Corruption in India has grown almost simultaneously with the expansion of government into the economy. In 1951 India had only 5 public sector enterprises..today it operates and controls almost 230 companies. The government is involved in virtually every industry–banking, airlines, drugs, fertilizers, chemicals, steel, oil and gas, telecommunications, defense, and even in making bicycles, scooters, and yes condoms and photo film.
In 2016, the total losses of Public Sector Enterprises were almost Rs.30,000 crores including losses at giant behemoths like BSNL, Air India, MTNL. The government still operates the Hindustan Photo Films & Manufacturing Co. which lost almost Rs. 2100 crores (in 2012), and yet even a year after it stopped making photo film it had 700 employees and inventory and distribution departments.
When the government is bankrolling business, there is no need to be productive or efficient or to sell anything at a price higher than the cost of producing it. The vast majority of employees who work in public sector business are at best marginal. Had they been high-level performers they would have preferred working in the private sector where their compensation would be linked to productivity and not to a uniform pay scale.
This problem of unproductive and inefficient employees pervades every public sector company. The government owned steel producer, the Steel Authority of India Ltd. (SAIL) employs 82,000 people to produce 13.7 million tonnes of steel. In comparison, 60,000 employees at Nippon Steel of Japan produce 26.5 million tonnes– roughly twice the production as SAIL with 25% fewer employees.
What business does the government have running companies that are inefficient and lose thousands of crores of taxpayer money every year? It has much to do with the 51 Ministries and the 75 Ministers in the Central government. Every minister needs a few companies under his control to project power and to generate ‘party’ funds. Indira Gandhi nationalized banks in 1969 primarily to allow her party and cronies to have access to funds whenever required. Despite accumulated losses of over Rs. 50,000 crores, the government continues to run Air India so that Ministers, their families, and government employees can travel the world for free ( As of this writing the government has indicated a desire to sell Air India, a welcome move).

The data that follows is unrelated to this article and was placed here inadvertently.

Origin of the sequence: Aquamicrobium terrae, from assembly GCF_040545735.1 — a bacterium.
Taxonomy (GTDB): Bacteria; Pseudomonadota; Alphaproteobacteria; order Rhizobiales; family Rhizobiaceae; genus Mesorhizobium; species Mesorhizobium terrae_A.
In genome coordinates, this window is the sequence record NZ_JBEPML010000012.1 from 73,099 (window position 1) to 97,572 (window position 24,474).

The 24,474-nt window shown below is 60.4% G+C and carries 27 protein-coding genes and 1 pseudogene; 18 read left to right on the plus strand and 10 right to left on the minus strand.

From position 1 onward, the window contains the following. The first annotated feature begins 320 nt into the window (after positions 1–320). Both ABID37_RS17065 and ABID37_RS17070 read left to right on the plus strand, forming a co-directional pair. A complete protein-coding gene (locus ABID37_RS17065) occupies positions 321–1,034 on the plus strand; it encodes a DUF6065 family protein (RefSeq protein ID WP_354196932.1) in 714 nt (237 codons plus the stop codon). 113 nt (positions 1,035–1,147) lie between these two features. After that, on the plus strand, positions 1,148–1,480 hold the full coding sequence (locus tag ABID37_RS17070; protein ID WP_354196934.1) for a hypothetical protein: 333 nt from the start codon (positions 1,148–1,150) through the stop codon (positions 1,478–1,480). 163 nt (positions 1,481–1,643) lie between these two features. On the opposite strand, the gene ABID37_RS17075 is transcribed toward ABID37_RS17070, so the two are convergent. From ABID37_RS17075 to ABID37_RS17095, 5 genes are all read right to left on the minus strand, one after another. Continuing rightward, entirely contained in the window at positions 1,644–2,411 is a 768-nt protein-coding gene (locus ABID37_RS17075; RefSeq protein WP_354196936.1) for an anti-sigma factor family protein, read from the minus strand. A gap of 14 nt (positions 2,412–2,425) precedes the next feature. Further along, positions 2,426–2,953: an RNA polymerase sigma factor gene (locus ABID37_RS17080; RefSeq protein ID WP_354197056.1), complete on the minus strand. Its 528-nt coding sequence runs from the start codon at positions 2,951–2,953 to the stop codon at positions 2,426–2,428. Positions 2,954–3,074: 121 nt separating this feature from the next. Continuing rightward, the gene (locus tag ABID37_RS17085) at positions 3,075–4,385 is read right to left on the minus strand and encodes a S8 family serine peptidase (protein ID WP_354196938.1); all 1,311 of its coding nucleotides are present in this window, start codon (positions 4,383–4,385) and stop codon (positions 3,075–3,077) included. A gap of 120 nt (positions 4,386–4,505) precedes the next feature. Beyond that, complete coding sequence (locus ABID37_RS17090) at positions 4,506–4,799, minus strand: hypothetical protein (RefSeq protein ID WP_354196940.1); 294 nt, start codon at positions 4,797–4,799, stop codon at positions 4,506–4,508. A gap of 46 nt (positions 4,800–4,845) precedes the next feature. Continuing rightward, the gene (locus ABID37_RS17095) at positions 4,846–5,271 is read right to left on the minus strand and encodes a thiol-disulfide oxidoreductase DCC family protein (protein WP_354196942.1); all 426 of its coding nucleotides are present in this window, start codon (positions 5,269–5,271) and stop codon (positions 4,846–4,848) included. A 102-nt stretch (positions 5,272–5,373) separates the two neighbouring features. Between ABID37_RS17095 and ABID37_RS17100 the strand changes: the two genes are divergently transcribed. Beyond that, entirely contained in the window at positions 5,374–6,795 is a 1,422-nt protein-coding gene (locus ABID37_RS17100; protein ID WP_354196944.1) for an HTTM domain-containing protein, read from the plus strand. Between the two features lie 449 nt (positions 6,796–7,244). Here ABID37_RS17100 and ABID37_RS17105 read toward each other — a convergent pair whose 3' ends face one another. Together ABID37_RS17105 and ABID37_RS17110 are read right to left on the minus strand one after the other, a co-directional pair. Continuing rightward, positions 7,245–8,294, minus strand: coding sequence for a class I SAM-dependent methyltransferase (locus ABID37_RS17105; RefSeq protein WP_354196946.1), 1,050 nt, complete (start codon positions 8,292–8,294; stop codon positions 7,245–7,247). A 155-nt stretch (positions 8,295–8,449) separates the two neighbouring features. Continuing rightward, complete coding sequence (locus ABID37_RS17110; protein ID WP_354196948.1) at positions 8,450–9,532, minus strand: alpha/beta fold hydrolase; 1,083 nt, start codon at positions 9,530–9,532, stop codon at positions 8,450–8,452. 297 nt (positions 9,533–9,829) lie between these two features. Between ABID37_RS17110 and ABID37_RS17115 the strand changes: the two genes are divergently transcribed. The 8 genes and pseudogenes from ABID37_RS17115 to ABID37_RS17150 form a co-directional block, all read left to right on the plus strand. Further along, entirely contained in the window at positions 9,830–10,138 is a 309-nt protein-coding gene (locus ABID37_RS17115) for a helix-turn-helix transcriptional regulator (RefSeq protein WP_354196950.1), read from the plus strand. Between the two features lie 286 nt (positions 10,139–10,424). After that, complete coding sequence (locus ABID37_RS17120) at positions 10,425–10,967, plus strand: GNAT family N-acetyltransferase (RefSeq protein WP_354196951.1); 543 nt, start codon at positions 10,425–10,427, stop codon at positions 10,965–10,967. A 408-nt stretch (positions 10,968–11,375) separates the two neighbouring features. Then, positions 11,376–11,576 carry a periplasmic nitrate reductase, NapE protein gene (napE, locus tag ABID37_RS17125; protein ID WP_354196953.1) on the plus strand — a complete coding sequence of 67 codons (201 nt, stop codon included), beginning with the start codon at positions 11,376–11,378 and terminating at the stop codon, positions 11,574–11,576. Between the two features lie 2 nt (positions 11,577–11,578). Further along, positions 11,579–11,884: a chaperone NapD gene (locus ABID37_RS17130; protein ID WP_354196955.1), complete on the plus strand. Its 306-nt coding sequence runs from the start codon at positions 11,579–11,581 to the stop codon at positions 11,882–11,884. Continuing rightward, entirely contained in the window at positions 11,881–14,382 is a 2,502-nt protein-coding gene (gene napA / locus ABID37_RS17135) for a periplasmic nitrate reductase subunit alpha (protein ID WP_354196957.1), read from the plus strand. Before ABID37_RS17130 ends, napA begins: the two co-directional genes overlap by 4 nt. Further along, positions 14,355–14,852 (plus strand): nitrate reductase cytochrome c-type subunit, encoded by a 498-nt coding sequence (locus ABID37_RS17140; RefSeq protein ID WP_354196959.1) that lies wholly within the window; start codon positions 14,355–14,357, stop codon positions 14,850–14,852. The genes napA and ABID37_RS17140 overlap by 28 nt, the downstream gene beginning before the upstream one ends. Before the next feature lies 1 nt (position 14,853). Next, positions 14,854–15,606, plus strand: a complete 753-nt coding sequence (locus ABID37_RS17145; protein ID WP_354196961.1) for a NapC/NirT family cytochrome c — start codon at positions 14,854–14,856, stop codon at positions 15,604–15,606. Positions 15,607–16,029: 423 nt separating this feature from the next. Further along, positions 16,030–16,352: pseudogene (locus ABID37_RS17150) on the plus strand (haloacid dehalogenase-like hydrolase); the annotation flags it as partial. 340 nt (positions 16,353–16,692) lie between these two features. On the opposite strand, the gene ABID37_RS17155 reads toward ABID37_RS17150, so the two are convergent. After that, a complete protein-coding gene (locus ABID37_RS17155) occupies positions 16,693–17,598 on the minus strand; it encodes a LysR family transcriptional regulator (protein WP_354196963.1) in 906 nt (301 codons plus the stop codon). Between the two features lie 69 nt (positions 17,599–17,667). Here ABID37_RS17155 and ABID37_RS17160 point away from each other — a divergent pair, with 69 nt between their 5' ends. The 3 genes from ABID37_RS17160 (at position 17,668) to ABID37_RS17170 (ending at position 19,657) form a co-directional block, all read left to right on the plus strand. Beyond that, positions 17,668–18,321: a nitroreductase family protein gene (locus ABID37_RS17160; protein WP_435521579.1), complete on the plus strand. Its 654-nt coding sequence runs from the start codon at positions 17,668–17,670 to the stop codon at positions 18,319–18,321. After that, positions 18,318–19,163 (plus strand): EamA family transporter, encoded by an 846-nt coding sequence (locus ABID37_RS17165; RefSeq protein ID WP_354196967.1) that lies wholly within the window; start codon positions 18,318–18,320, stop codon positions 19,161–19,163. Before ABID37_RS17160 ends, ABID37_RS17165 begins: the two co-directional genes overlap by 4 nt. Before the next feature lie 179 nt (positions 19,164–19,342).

Mr. Modi, during your 2014 visit to the USA you very eloquently stated that –Government has no business being in business. Don’t you think it is time to stop the rhetoric and get the government out of the business of running companies? Free, unencumbered markets are the engine of economic growth and wealth creation. The government’s appropriate role in commerce and business activity is not that of an active player, but of an umpire that ensures compliance with the rules of fair competition, and contractual obligations.
You should immediately appoint a team of reputed investment banking firms to liquidate the government’s position in all public sector companies. Done methodically, this should generate almost Rs. 15 lakh crores.
This money belongs to the people, so the entire amount should be sequestered in a Bharat Sovereign Fund which would co-invest with private companies in PPP projects related to infrastructure, education, skill development, and health. This fund will provide much-needed financing for infrastructure projects and kick-start hundreds of projects currently lying dormant. A team of investment professionals from the private sector should be picked to manage this fund–no bureaucrat should be allowed anywhere near this fund.
Continued in Part 4